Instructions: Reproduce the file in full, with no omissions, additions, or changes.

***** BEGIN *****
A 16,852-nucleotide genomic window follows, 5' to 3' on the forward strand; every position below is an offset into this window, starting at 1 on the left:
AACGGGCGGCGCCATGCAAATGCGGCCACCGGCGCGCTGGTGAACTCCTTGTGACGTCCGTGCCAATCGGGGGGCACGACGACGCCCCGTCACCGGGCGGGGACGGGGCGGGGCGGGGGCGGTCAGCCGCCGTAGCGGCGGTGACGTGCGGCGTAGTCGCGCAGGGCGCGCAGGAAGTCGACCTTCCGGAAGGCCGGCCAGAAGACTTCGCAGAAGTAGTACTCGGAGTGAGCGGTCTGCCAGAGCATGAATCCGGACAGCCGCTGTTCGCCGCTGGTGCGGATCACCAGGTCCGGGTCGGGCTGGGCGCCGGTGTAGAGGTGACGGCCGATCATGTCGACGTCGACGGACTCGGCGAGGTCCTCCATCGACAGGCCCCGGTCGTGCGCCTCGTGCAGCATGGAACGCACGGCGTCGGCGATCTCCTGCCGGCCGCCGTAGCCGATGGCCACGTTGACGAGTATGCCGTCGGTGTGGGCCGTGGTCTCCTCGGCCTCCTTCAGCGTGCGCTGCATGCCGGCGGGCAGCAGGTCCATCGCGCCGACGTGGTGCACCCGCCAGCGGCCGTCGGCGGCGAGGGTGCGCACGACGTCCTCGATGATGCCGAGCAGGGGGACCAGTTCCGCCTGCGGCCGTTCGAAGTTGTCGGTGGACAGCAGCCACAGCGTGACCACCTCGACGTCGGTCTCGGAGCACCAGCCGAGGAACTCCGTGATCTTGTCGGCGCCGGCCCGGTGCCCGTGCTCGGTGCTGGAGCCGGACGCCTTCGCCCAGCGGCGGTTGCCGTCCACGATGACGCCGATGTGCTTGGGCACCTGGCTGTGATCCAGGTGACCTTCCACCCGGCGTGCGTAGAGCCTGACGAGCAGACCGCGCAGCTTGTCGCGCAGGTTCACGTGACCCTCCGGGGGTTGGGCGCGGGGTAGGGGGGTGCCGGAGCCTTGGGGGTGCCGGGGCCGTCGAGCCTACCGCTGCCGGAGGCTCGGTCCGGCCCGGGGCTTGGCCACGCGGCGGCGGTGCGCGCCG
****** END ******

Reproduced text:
A 16,852-nucleotide genomic window follows, 5' to 3' on the forward strand; every position below is an offset into this window, starting at 1 on the left:
AACGGGCGGCGCCATGCAAATGCGGCCACCGGCGCGCTGGTGAACTCCTTGTGACGTCCGTGCCAATCGGGGGGCACGACGACGCCCCGTCACCGGGCGGGGACGGGGCGGGGCGGGGGCGGTCAGCCGCCGTAGCGGCGGTGACGTGCGGCGTAGTCGCGCAGGGCGCGCAGGAAGTCGACCTTCCGGAAGGCCGGCCAGAAGACTTCGCAGAAGTAGTACTCGGAGTGAGCGGTCTGCCAGAGCATGAATCCGGACAGCCGCTGTTCGCCGCTGGTGCGGATCACCAGGTCCGGGTCGGGCTGGGCGCCGGTGTAGAGGTGACGGCCGATCATGTCGACGTCGACGGACTCGGCGAGGTCCTCCATCGACAGGCCCCGGTCGTGCGCCTCGTGCAGCATGGAACGCACGGCGTCGGCGATCTCCTGCCGGCCGCCGTAGCCGATGGCCACGTTGACGAGTATGCCGTCGGTGTGGGCCGTGGTCTCCTCGGCCTCCTTCAGCGTGCGCTGCATGCCGGCGGGCAGCAGGTCCATCGCGCCGACGTGGTGCACCCGCCAGCGGCCGTCGGCGGCGAGGGTGCGCACGACGTCCTCGATGATGCCGAGCAGGGGGACCAGTTCCGCCTGCGGCCGTTCGAAGTTGTCGGTGGACAGCAGCCACAGCGTGACCACCTCGACGTCGGTCTCGGAGCACCAGCCGAGGAACTCCGTGATCTTGTCGGCGCCGGCCCGGTGCCCGTGCTCGGTGCTGGAGCCGGACGCCTTCGCCCAGCGGCGGTTGCCGTCCACGATGACGCCGATGTGCTTGGGCACCTGGCTGTGATCCAGGTGACCTTCCACCCGGCGTGCGTAGAGCCTGACGAGCAGACCGCGCAGCTTGTCGCGCAGGTTCACGTGACCCTCCGGGGGTTGGGCGCGGGGTAGGGGGGTGCCGGAGCCTTGGGGGTGCCGGGGCCGTCGAGCCTACCGCTGCCGGAGGCTCGGTCCGGCCCGGGGCTTGGCCACGCGGCGGCGGTGCGCGCCG